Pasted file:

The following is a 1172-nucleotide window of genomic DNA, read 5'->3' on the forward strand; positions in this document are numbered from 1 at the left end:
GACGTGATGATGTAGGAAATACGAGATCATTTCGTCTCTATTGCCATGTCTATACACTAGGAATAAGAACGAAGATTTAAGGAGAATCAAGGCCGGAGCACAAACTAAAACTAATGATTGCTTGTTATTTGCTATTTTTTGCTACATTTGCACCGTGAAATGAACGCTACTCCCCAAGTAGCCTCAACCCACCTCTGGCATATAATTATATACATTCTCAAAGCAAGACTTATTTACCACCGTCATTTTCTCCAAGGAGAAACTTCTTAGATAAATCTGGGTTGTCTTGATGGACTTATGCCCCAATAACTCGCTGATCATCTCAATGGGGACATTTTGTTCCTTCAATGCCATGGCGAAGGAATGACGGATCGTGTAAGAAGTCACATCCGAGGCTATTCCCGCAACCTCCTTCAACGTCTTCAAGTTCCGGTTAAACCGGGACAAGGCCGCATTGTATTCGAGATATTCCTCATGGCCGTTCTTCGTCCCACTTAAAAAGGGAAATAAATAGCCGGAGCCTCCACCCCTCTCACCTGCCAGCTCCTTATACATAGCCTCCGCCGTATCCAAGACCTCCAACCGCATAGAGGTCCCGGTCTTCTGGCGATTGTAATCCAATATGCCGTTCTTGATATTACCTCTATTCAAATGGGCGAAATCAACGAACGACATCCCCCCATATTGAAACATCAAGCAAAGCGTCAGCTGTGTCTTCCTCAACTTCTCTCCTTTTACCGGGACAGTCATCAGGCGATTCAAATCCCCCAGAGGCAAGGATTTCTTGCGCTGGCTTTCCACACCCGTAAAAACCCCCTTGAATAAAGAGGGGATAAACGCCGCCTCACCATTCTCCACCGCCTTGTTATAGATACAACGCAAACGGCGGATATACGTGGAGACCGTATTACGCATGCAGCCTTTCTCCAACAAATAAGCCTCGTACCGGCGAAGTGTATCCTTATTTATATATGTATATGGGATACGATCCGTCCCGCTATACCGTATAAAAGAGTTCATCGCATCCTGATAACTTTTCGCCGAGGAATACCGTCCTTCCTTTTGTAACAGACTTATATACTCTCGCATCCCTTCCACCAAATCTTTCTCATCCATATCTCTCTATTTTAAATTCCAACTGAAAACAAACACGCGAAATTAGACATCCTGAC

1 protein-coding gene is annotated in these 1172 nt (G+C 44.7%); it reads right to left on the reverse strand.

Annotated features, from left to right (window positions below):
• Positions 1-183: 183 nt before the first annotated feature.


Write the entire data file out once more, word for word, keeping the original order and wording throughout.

The following is a 1172-nucleotide window of genomic DNA, read 5'->3' on the forward strand; positions in this document are numbered from 1 at the left end:
GACGTGATGATGTAGGAAATACGAGATCATTTCGTCTCTATTGCCATGTCTATACACTAGGAATAAGAACGAAGATTTAAGGAGAATCAAGGCCGGAGCACAAACTAAAACTAATGATTGCTTGTTATTTGCTATTTTTTGCTACATTTGCACCGTGAAATGAACGCTACTCCCCAAGTAGCCTCAACCCACCTCTGGCATATAATTATATACATTCTCAAAGCAAGACTTATTTACCACCGTCATTTTCTCCAAGGAGAAACTTCTTAGATAAATCTGGGTTGTCTTGATGGACTTATGCCCCAATAACTCGCTGATCATCTCAATGGGGACATTTTGTTCCTTCAATGCCATGGCGAAGGAATGACGGATCGTGTAAGAAGTCACATCCGAGGCTATTCCCGCAACCTCCTTCAACGTCTTCAAGTTCCGGTTAAACCGGGACAAGGCCGCATTGTATTCGAGATATTCCTCATGGCCGTTCTTCGTCCCACTTAAAAAGGGAAATAAATAGCCGGAGCCTCCACCCCTCTCACCTGCCAGCTCCTTATACATAGCCTCCGCCGTATCCAAGACCTCCAACCGCATAGAGGTCCCGGTCTTCTGGCGATTGTAATCCAATATGCCGTTCTTGATATTACCTCTATTCAAATGGGCGAAATCAACGAACGACATCCCCCCATATTGAAACATCAAGCAAAGCGTCAGCTGTGTCTTCCTCAACTTCTCTCCTTTTACCGGGACAGTCATCAGGCGATTCAAATCCCCCAGAGGCAAGGATTTCTTGCGCTGGCTTTCCACACCCGTAAAAACCCCCTTGAATAAAGAGGGGATAAACGCCGCCTCACCATTCTCCACCGCCTTGTTATAGATACAACGCAAACGGCGGATATACGTGGAGACCGTATTACGCATGCAGCCTTTCTCCAACAAATAAGCCTCGTACCGGCGAAGTGTATCCTTATTTATATATGTATATGGGATACGATCCGTCCCGCTATACCGTATAAAAGAGTTCATCGCATCCTGATAACTTTTCGCCGAGGAATACCGTCCTTCCTTTTGTAACAGACTTATATACTCTCGCATCCCTTCCACCAAATCTTTCTCATCCATATCTCTCTATTTTAAATTCCAACTGAAAACAAACACGCGAAATTAGACATCCTGAC

1 protein-coding gene is annotated in these 1172 nt (G+C 44.7%); it reads right to left on the reverse strand.

Annotated features, from left to right (window positions below):
• Positions 1-183: 183 nt before the first annotated feature.